Yamaha Music Education Celebrates 50 Years Today
To celebrate 50 years of Yamaha Music Education we have a letter from Ros Mcmillan who was YME’s very first teacher and taught the first lesson which was at 2:15pm on April 15, 1970. The picture above is of the class prior to the lesson.
Message from Ros:
It seems amazing that 50 years have passed since the very first Yamaha music class was held on 15 April 1970. Apart from anything else, it means that the children in Class 1 are all now 54 years old with the possibility that some of them are grandparents!
The Yamaha Music Foundation was initiated by Alan Rose, the Managing Director of Rose Music. The company was given the sole distribution rights to Yamaha products in Australia on the understanding that the educational arm of the company (the YMF) was established. It would have been a brave decision by Alan to set up music schools and I was approached to lead this initiative.
Firstly, I was sent to the USA. to be trained as a Yamaha teacher at the American headquarters in Downey, Los Angeles. There, with 15 other music teachers from around the country, we spent a week being taught the principles of the Yamaha Junior Music Course. When I returned to Melbourne, a search began for premises and I remember driving round the eastern suburbs with Alan looking at houses for rent. I was also told to find someone who could act as an administrator and rang Cheryl Small, a visual artist whom I knew was unemployed. Cheryl began the next day!
After visiting several rental properties we found a Victorian house at 15 Railway Parade, Camberwell that was rather dilapidated and desperately in need of a coat of paint. Cheryl's artistic abilities then came to the fore. The house was painted white, outside and in, and the front door was painted bright red. Cheryl was a friend of the late Kevin O'Neill, who ran a florist shop in South Yarra that has been described as the 'store that all Melbourne embraced'. Kevin made us stunning pots that contained a variety of artificial fruit and flowers in the popular colours of the 1970s - brilliant greens, reds and gold - that decorated the main passage and office desks. The whole building, with its honey gold carpeted rooms, was a stunning sight and perfect for a revolutionary music program.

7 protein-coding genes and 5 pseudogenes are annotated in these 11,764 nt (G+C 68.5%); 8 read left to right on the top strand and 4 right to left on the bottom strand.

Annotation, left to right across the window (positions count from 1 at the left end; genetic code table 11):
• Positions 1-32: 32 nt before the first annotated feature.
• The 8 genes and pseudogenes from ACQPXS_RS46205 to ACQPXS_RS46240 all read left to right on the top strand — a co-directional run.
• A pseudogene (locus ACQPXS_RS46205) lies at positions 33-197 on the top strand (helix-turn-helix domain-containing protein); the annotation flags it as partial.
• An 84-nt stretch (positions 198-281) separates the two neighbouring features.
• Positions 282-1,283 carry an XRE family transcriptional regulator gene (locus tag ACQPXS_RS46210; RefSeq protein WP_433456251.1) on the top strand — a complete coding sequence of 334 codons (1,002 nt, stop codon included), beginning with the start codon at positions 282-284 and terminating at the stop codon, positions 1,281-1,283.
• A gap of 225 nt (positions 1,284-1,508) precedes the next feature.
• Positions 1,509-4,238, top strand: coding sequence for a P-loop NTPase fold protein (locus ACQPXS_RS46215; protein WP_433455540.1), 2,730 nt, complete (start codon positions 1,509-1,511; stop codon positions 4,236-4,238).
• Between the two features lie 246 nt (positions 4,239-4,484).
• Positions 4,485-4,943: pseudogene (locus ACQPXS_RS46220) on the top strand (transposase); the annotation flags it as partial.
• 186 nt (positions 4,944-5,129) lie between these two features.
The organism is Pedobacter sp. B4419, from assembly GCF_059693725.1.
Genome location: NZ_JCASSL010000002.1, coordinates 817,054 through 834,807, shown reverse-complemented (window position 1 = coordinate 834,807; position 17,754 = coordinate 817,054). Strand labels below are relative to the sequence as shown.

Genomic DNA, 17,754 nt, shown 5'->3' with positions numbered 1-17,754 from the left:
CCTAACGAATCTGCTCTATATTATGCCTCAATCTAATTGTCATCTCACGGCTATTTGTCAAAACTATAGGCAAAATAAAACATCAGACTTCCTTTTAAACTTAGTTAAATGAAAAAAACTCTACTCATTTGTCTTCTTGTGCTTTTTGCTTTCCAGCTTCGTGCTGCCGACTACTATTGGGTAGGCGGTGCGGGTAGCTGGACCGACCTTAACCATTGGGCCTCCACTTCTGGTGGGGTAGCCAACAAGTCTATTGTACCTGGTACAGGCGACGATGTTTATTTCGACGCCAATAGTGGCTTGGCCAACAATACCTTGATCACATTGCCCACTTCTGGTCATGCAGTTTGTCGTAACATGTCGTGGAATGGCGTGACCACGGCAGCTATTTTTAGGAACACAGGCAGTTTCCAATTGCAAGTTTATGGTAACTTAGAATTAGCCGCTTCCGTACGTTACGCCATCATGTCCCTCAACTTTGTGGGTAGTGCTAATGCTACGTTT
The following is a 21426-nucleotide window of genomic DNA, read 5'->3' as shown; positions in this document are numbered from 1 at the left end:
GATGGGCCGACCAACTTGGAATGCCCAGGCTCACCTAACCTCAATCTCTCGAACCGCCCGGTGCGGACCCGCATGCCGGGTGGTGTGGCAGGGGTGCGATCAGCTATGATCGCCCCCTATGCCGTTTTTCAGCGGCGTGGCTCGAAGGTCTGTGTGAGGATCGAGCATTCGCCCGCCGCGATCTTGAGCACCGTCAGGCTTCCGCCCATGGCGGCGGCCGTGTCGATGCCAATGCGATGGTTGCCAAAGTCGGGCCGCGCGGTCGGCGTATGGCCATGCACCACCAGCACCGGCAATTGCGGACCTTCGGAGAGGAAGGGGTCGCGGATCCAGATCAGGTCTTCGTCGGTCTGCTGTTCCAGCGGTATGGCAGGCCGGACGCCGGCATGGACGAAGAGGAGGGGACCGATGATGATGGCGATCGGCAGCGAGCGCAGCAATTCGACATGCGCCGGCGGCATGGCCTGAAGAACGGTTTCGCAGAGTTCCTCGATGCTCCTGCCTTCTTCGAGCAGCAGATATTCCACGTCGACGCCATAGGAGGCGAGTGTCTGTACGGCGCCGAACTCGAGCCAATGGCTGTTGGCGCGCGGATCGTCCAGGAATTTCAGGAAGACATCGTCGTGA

The first class was held at 2.15pm, early in the afternoon because the children were only four years old and were still in kindergarten. They had been recruited through demonstrations that I gave in the homes of their parents, mostly personal contacts from my previous teaching position. Three classes were established in the first two weeks, after which the enrolments took off.
It was then necessary to find teachers and I trained three colleagues in the Yamaha system, Kenna George, the late Nehama Patkin and Maureen Mahon (then Ryan). A year later a school was established in Mount Waverly by Suttons Music with Betty Greenbaum as the head teacher. New schools were established in Caulfield, where Nehama became head teacher, and Templestowe with Paddy Broberg as head teacher. Enrolments grew fast, amongst them some of Australia's most eminent musicians today including the pianist Caroline Almonte and head of composition at the Melbourne Conservatorium of Music, Professor Stuart Greenbaum.
The early days were exciting and great fun. The Yamaha Music Courses became THE place for young children to learn music along with their parents - mostly mothers during the week and fathers on Saturdays. Many brothers and sisters attended as well. However, they were there because the artistic Cheryl provided coloured pens and paper and the resultant drawings were pinned to a huge board in the office. Two famous Yamaha 'daddies' were Fred Williams and John Olsen, both of whom noted the creativity that abounded on the walls of Cheryl's office.
Those early days were memorable - exciting and fun.